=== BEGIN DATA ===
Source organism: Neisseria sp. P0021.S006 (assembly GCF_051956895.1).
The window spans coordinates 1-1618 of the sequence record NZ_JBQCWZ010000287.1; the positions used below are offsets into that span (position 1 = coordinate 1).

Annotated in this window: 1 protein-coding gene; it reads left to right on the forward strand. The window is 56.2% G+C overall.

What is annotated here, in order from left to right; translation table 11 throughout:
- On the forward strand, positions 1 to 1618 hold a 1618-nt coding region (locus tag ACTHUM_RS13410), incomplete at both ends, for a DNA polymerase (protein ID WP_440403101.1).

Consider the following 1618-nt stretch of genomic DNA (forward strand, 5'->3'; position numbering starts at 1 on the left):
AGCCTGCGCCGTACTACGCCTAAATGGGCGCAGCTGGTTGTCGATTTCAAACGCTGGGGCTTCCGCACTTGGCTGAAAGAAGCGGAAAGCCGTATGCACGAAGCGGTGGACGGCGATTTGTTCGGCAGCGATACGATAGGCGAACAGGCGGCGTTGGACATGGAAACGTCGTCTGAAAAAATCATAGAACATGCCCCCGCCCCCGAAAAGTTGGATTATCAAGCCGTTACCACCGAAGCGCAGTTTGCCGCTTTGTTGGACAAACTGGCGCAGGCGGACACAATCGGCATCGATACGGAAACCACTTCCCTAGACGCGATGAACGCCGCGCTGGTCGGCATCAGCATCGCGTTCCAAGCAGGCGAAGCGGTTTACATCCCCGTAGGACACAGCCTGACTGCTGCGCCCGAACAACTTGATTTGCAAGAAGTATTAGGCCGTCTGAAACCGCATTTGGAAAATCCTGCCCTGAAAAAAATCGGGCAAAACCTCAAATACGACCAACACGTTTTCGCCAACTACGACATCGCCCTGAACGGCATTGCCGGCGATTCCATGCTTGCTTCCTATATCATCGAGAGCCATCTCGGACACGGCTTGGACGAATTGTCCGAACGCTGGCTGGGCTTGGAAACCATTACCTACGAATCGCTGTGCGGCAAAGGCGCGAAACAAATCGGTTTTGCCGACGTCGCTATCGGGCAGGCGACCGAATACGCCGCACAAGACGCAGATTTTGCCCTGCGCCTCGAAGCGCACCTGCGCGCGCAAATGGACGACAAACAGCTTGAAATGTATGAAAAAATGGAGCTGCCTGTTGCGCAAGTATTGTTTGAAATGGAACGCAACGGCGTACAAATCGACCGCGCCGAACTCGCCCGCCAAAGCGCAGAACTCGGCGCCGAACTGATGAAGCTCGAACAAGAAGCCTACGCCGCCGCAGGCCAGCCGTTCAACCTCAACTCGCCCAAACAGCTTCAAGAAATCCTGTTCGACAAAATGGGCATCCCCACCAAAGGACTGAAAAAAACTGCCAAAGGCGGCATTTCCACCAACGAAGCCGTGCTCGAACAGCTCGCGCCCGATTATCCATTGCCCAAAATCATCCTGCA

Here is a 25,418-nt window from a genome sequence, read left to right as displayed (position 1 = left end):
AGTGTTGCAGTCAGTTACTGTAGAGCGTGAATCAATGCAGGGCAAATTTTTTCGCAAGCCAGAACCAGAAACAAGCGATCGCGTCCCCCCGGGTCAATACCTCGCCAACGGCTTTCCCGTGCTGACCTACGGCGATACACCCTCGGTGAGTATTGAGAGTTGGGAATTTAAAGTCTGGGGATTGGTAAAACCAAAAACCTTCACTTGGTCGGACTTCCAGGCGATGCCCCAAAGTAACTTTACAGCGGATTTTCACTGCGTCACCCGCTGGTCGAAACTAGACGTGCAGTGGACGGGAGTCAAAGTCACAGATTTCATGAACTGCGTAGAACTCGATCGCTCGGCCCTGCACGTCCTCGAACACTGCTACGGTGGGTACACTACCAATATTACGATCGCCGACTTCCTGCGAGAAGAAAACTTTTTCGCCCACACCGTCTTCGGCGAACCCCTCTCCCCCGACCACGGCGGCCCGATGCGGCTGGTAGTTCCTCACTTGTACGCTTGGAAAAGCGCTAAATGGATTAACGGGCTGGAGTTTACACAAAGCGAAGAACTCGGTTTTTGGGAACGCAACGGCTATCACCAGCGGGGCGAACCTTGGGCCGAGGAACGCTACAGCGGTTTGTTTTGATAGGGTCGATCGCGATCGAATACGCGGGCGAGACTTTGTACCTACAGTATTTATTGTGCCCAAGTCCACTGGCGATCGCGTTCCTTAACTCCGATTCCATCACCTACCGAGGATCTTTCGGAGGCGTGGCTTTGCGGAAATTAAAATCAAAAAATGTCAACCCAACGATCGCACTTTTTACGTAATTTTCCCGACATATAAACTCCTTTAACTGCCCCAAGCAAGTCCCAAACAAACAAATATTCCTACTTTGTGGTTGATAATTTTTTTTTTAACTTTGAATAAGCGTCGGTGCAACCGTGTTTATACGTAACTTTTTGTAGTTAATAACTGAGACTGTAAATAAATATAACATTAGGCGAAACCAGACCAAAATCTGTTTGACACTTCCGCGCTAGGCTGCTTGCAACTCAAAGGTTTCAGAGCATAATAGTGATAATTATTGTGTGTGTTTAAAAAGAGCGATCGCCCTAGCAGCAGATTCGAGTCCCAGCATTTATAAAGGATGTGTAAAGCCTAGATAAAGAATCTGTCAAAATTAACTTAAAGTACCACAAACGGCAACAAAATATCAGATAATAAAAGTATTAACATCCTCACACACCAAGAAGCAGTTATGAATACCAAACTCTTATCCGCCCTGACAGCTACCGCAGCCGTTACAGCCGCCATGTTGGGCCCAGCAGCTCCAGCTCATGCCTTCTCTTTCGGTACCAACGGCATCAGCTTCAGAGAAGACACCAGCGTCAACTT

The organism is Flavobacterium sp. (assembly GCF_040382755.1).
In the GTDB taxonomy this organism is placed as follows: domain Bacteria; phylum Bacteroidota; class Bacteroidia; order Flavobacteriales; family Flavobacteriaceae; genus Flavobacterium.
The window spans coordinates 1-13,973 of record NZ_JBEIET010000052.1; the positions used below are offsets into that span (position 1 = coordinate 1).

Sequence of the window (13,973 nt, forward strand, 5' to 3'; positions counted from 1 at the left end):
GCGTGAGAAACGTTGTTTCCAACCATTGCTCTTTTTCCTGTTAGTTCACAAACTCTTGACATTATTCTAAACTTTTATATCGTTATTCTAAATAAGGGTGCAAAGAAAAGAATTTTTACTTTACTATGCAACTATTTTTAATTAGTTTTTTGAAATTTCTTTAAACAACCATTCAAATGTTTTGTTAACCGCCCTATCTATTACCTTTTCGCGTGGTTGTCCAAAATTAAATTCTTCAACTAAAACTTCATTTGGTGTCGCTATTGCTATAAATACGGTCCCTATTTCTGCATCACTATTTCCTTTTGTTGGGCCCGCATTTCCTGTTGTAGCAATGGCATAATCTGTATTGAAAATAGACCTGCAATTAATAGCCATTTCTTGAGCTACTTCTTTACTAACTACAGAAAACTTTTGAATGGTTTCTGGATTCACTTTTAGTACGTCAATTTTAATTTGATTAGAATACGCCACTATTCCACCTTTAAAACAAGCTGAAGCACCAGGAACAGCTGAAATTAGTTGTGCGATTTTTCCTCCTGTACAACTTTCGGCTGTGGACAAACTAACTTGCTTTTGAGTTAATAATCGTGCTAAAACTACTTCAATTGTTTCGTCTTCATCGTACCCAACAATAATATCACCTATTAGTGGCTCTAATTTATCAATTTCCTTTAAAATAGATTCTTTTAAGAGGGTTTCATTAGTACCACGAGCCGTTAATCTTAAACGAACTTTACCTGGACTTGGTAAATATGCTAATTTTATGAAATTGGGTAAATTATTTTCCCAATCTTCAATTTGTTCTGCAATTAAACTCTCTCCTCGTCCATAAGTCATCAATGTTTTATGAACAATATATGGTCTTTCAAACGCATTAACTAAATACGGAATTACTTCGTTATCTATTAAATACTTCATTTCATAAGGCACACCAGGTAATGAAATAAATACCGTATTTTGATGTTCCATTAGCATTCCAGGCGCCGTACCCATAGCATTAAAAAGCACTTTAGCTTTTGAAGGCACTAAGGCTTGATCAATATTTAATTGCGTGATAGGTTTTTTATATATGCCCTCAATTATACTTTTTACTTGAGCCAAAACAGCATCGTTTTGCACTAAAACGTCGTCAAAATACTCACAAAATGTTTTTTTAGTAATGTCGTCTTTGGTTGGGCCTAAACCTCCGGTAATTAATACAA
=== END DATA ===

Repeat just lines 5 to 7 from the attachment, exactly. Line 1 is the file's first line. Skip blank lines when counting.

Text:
- On the forward strand, positions 1 to 1618 hold a 1618-nt coding region (locus tag ACTHUM_RS13410), incomplete at both ends, for a DNA polymerase (protein ID WP_440403101.1).

Consider the following 1618-nt stretch of genomic DNA (forward strand, 5'->3'; position numbering starts at 1 on the left):
AGCCTGCGCCGTACTACGCCTAAATGGGCGCAGCTGGTTGTCGATTTCAAACGCTGGGGCTTCCGCACTTGGCTGAAAGAAGCGGAAAGCCGTATGCACGAAGCGGTGGACGGCGATTTGTTCGGCAGCGATACGATAGGCGAACAGGCGGCGTTGGACATGGAAACGTCGTCTGAAAAAATCATAGAACATGCCCCCGCCCCCGAAAAGTTGGATTATCAAGCCGTTACCACCGAAGCGCAGTTTGCCGCTTTGTTGGACAAACTGGCGCAGGCGGACACAATCGGCATCGATACGGAAACCACTTCCCTAGACGCGATGAACGCCGCGCTGGTCGGCATCAGCATCGCGTTCCAAGCAGGCGAAGCGGTTTACATCCCCGTAGGACACAGCCTGACTGCTGCGCCCGAACAACTTGATTTGCAAGAAGTATTAGGCCGTCTGAAACCGCATTTGGAAAATCCTGCCCTGAAAAAAATCGGGCAAAACCTCAAATACGACCAACACGTTTTCGCCAACTACGACATCGCCCTGAACGGCATTGCCGGCGATTCCATGCTTGCTTCCTATATCATCGAGAGCCATCTCGGACACGGCTTGGACGAATTGTCCGAACGCTGGCTGGGCTTGGAAACCATTACCTACGAATCGCTGTGCGGCAAAGGCGCGAAACAAATCGGTTTTGCCGACGTCGCTATCGGGCAGGCGACCGAATACGCCGCACAAGACGCAGATTTTGCCCTGCGCCTCGAAGCGCACCTGCGCGCGCAAATGGACGACAAACAGCTTGAAATGTATGAAAAAATGGAGCTGCCTGTTGCGCAAGTATTGTTTGAAATGGAACGCAACGGCGTACAAATCGACCGCGCCGAACTCGCCCGCCAAAGCGCAGAACTCGGCGCCGAACTGATGAAGCTCGAACAAGAAGCCTACGCCGCCGCAGGCCAGCCGTTCAACCTCAACTCGCCCAAACAGCTTCAAGAAATCCTGTTCGACAAAATGGGCATCCCCACCAAAGGACTGAAAAAAACTGCCAAAGGCGGCATTTCCACCAACGAAGCCGTGCTCGAACAGCTCGCGCCCGATTATCCATTGCCCAAAATCATCCTGCA